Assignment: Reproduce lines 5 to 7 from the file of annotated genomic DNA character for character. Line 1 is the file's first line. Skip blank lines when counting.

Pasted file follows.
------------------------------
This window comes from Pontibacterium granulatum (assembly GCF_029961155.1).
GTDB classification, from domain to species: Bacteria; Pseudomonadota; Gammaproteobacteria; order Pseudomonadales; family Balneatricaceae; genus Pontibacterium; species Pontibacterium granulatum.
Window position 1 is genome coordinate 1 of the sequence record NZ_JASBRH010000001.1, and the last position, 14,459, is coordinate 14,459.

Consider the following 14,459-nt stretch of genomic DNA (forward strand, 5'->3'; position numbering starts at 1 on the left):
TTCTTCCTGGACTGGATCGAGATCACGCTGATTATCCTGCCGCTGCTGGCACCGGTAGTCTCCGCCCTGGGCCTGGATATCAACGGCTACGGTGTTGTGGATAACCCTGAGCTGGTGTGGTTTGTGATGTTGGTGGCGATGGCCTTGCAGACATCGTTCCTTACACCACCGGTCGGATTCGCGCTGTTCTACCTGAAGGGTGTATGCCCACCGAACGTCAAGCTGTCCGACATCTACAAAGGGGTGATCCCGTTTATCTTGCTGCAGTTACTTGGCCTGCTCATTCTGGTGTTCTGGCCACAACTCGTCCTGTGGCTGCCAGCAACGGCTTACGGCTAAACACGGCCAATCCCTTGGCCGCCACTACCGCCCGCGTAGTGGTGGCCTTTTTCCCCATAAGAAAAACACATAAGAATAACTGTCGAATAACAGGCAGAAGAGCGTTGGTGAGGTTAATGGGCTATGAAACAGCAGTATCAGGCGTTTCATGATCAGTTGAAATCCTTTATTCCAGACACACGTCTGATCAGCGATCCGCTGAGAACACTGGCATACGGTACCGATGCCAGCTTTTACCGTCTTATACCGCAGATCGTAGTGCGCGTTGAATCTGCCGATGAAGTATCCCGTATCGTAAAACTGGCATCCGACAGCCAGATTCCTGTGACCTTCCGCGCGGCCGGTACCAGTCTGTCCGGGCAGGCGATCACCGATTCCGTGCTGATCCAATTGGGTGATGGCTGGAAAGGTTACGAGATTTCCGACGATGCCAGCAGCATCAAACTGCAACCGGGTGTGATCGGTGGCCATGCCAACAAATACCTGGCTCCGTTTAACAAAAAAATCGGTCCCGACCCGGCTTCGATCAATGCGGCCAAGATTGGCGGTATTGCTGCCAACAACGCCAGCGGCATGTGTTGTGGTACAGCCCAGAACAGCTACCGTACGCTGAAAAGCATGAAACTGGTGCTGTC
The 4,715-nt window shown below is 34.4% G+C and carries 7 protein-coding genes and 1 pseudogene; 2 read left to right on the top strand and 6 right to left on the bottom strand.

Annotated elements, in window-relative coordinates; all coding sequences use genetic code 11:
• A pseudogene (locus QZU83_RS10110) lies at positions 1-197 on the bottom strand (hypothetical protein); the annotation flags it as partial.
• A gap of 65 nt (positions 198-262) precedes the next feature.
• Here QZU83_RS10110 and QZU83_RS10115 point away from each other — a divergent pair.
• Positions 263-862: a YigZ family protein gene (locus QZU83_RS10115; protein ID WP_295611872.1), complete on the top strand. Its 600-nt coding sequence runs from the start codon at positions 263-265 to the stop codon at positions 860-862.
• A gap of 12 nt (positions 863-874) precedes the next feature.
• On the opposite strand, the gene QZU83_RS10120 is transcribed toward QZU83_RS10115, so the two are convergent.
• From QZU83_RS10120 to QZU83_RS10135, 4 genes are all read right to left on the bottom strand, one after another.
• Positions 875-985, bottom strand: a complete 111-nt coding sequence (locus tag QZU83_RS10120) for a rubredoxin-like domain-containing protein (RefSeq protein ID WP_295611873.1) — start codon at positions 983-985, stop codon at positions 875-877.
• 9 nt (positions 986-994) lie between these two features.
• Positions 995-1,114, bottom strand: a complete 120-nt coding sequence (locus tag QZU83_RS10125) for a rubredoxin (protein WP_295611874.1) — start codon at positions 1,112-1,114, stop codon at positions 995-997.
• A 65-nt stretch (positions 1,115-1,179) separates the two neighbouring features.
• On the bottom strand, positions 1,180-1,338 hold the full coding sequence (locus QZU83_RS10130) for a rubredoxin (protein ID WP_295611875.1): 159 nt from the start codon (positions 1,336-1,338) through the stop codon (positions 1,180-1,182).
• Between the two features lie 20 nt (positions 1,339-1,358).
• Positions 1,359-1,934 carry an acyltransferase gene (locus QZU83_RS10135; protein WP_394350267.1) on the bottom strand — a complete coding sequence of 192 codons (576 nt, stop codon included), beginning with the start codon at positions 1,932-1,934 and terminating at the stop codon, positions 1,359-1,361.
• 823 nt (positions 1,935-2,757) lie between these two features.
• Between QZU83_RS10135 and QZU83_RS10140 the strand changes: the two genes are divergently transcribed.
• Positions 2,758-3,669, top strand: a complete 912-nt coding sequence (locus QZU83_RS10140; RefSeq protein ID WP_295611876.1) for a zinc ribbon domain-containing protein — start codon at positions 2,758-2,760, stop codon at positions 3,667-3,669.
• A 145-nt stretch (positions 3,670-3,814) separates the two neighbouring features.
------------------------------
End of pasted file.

TTCTTCCTGGACTGGATCGAGATCACGCTGATTATCCTGCCGCTGCTGGCACCGGTAGTCTCCGCCCTGGGCCTGGATATCAACGGCTACGGTGTTGTGGATAACCCTGAGCTGGTGTGGTTTGTGATGTTGGTGGCGATGGCCTTGCAGACATCGTTCCTTACACCACCGGTCGGATTCGCGCTGTTCTACCTGAAGGGTGTATGCCCACCGAACGTCAAGCTGTCCGACATCTACAAAGGGGTGATCCCGTTTATCTTGCTGCAGTTACTTGGCCTGCTCATTCTGGTGTTCTGGCCACAACTCGTCCTGTGGCTGCCAGCAACGGCTTACGGCTAAACACGGCCAATCCCTTGGCCGCCACTACCGCCCGCGTAGTGGTGGCCTTTTTCCCCATAAGAAAAACACATAAGAATAACTGTCGAATAACAGGCAGAAGAGCGTTGGTGAGGTTAATGGGCTATGAAACAGCAGTATCAGGCGTTTCATGATCAGTTGAAATCCTTTATTCCAGACACACGTCTGATCAGCGATCCGCTGAGAACACTGGCATACGGTACCGATGCCAGCTTTTACCGTCTTATACCGCAGATCGTAGTGCGCGTTGAATCTGCCGATGAAGTATCCCGTATCGTAAAACTGGCATCCGACAGCCAGATTCCTGTGACCTTCCGCGCGGCCGGTACCAGTCTGTCCGGGCAGGCGATCACCGATTCCGTGCTGATCCAATTGGGTGATGGCTGGAAAGGTTACGAGATTTCCGACGATGCCAGCAGCATCAAACTGCAACCGGGTGTGATCGGTGGCCATGCCAACAAATACCTGGCTCCGTTTAACAAAAAAATCGGTCCCGACCCGGCTTCGATCAATGCGGCCAAGATTGGCGGTATTGCTGCCAACAACGCCAGCGGCATGTGTTGTGGTACAGCCCAGAACAGCTACCGTACGCTGAAAAGCATGAAACTGGTGCTGTC
The 4,715-nt window shown below is 34.4% G+C and carries 7 protein-coding genes and 1 pseudogene; 2 read left to right on the top strand and 6 right to left on the bottom strand.

Annotated elements, in window-relative coordinates; all coding sequences use genetic code 11: